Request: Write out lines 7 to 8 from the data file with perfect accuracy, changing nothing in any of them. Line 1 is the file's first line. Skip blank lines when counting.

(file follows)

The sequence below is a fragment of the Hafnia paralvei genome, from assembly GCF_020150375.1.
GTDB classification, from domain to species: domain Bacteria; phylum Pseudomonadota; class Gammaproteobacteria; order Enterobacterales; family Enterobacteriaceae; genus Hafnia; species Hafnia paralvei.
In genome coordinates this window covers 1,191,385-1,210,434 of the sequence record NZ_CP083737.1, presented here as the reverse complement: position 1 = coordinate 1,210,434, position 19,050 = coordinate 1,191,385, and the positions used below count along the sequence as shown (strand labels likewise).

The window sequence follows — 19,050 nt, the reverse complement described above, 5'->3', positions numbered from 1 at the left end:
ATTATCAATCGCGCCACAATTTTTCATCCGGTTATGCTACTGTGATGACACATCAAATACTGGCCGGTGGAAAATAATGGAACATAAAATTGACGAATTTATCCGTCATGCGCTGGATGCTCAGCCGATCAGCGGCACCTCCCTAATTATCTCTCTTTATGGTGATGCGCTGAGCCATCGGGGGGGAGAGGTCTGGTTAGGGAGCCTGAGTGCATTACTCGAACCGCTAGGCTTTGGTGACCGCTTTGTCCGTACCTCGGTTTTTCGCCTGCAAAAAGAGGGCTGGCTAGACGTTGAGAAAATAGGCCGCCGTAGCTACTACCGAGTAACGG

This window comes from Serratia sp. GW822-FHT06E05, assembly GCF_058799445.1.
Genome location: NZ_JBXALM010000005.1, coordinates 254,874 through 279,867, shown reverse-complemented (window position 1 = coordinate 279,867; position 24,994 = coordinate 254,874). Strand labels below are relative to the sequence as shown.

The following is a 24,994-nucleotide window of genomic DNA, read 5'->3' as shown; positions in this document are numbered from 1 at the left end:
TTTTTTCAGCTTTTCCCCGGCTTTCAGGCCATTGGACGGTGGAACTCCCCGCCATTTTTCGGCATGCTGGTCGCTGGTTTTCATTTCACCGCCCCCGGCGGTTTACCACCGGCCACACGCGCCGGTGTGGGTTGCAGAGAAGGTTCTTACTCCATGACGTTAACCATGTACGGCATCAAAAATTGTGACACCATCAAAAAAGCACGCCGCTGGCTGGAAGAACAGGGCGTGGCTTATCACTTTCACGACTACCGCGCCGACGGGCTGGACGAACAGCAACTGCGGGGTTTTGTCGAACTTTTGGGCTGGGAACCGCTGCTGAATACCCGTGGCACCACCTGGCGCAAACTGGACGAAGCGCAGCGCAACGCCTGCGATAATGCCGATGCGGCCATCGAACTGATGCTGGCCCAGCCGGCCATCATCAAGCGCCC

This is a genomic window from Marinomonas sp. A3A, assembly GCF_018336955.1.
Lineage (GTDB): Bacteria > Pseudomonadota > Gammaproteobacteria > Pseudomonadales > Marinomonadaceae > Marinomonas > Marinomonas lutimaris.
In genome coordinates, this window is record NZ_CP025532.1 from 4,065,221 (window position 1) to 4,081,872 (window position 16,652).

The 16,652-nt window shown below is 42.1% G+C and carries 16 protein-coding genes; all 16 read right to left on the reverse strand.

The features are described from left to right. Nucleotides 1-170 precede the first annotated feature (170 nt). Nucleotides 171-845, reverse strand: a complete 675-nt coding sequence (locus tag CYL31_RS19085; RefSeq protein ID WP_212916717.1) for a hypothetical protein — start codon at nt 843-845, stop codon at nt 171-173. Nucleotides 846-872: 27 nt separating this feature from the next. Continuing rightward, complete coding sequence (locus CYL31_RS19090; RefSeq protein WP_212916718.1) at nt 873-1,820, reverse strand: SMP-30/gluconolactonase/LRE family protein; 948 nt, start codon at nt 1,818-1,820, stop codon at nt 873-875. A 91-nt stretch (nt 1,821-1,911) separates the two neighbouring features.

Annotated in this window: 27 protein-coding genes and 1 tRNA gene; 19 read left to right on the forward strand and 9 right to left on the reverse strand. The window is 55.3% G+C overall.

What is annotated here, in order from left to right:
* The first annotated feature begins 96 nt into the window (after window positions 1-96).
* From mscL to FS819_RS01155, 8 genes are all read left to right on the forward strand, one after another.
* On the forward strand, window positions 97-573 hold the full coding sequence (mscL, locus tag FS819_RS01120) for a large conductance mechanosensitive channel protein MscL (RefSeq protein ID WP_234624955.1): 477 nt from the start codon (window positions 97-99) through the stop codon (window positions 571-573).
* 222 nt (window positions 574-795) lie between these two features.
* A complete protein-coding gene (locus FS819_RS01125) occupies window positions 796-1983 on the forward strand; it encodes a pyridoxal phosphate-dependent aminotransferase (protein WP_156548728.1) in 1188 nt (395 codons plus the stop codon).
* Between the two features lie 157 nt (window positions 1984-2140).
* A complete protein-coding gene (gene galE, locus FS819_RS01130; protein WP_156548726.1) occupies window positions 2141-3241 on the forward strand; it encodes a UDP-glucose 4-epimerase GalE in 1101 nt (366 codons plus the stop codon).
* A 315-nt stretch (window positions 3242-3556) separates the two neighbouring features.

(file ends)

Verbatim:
Genome location: NZ_JBXALM010000005.1, coordinates 254,874 through 279,867, shown reverse-complemented (window position 1 = coordinate 279,867; position 24,994 = coordinate 254,874). Strand labels below are relative to the sequence as shown.

The following is a 24,994-nucleotide window of genomic DNA, read 5'->3' as shown; positions in this document are numbered from 1 at the left end: